…Golub’s goons often seem to look or glance outside the picture, as if they were seeking some sign of approval for their performance. In that way, Golub implicates the larger society — and the viewer — in the crimes being committed. Are we just standing around looking at pictures? Do we have the courage to stop what’s happening backstage? The implication of the audience is one of the best and most disturbing aspects of Golub’s art and goes some way toward offsetting my principal reservation about his art — that despite its heat and immediacy, viewers can too easily distance themselves from the crimes. Judging these thugs presents no problem. They are so awful they almost represent another species. Viewers can even indulge in a kind of self-congratulatory righteousness: I am not that. In the work of Goya, by contrast, no such separation can take place. The monster lives within the human heart. The shadow cannot be shaken….Read More:http://nymag.com/nymetro/arts/art/reviews/4785/
Golub not only sought to draw attention to the depredations of the US in Vietnam, he focused on militarism and injustice wherever it was to be found. He said of his works, “There was World War II, Korea, Vietnam. How are you going to connect with those fantastic numbers of slaughters? You can’t do it by making pretty pictures about it. You have to create these kinds of stylized forms which are so brutal that they jump beyond the stylization.” Golub’s technique in painting conveyed a sense of violence. He would apply and then scrap off the paint over and over again, until the painting’s surface texture was as disfigured as the war victims he painted.Read More:http://www.art-for-a-change.com/vietnam/vietnam.htm
According to Kuspit, Golub was depicting ‘increasingly undisciplined, paramilitary types . Golub found mercenaries, who were usually older than regular soldiers and from more diverse backgrounds, interesting for sociological and psychological reasons. In conversation the artist said he became interested in portraying black mercenaries in relation to white mercenaries and exploring racial hostility, even within the same group. He then wanted to investigate ‘a subtly felt sexual ambivalence – men away from women – or whether there was hostility or attraction. Just to see if it was possible to enter that world, it became very exciting to me to conceive it’ . Unlike the the more generalised heads in the ‘Gigantomachy’ paintings of 1965–7, Golub’s mercenaries are depicted as individuals, like the political portraits he made of world leaders between 1976 and 1979, including Ho Chi Minh, General Pinochet, Nelson Rockefeller and General Franco.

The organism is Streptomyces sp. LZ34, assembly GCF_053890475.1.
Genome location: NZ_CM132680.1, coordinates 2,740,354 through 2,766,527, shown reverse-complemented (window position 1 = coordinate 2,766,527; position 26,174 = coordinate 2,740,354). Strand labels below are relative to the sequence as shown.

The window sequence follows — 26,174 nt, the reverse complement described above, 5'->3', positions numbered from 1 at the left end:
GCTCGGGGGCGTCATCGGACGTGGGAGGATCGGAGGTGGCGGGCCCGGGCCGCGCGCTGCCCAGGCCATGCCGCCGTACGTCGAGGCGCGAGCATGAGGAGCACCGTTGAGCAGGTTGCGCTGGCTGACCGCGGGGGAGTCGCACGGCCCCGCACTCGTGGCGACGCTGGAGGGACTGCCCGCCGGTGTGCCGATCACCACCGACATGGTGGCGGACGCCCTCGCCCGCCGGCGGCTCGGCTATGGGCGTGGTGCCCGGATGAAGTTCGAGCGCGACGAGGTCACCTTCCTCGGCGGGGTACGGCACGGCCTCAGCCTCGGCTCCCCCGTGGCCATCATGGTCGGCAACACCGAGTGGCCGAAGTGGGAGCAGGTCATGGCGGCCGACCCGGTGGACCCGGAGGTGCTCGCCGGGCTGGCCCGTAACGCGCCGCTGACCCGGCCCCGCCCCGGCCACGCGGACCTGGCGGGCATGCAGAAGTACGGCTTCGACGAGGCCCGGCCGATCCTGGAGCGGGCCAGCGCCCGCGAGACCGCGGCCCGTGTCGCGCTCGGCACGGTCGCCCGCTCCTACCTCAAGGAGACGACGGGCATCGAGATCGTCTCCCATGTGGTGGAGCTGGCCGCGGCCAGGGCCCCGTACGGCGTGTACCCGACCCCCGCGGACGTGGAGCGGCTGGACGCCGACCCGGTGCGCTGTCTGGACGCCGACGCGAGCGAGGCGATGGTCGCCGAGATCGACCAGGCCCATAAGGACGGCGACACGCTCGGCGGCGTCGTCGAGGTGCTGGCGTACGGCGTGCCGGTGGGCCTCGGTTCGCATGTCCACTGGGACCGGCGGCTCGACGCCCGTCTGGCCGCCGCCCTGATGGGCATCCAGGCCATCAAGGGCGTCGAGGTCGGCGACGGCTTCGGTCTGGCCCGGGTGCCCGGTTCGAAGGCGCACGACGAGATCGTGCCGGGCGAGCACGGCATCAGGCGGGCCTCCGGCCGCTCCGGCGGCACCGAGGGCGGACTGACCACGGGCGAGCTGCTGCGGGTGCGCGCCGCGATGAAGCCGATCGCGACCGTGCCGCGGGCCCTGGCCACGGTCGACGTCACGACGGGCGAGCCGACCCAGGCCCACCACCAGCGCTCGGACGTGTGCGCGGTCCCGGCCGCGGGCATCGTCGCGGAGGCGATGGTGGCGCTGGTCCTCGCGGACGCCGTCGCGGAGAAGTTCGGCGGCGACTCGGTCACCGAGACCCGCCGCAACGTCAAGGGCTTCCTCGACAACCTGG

In an interview given in 1988 on the occasion of ‘Committed to Print’, an exhibition of political prints at the Museum of Modern Art, New York, Golub said that he believed that prints could have a greater political effect than paintings, because they are cheaper, produced in large numbers and can be widely distributed. The smaller scale of prints make them more manageable and less ‘threatening’ than paintings. He said, ‘even wall-sized prints are not so huge. They’re controllable, visually and environmentally. There’s also a distinction about paper, because it’s fragile, and we discard it. So in a certain way, it’s more intimate’ (Nancy Princenthal, ‘Political Printers: An Opinion Poll’, Print Collector’s Newsletter, vol.19, no.2, May–June 1988, p.45). Read More:http://beta.tate.org.uk/art/work/P77251?text_type=catalogue_entry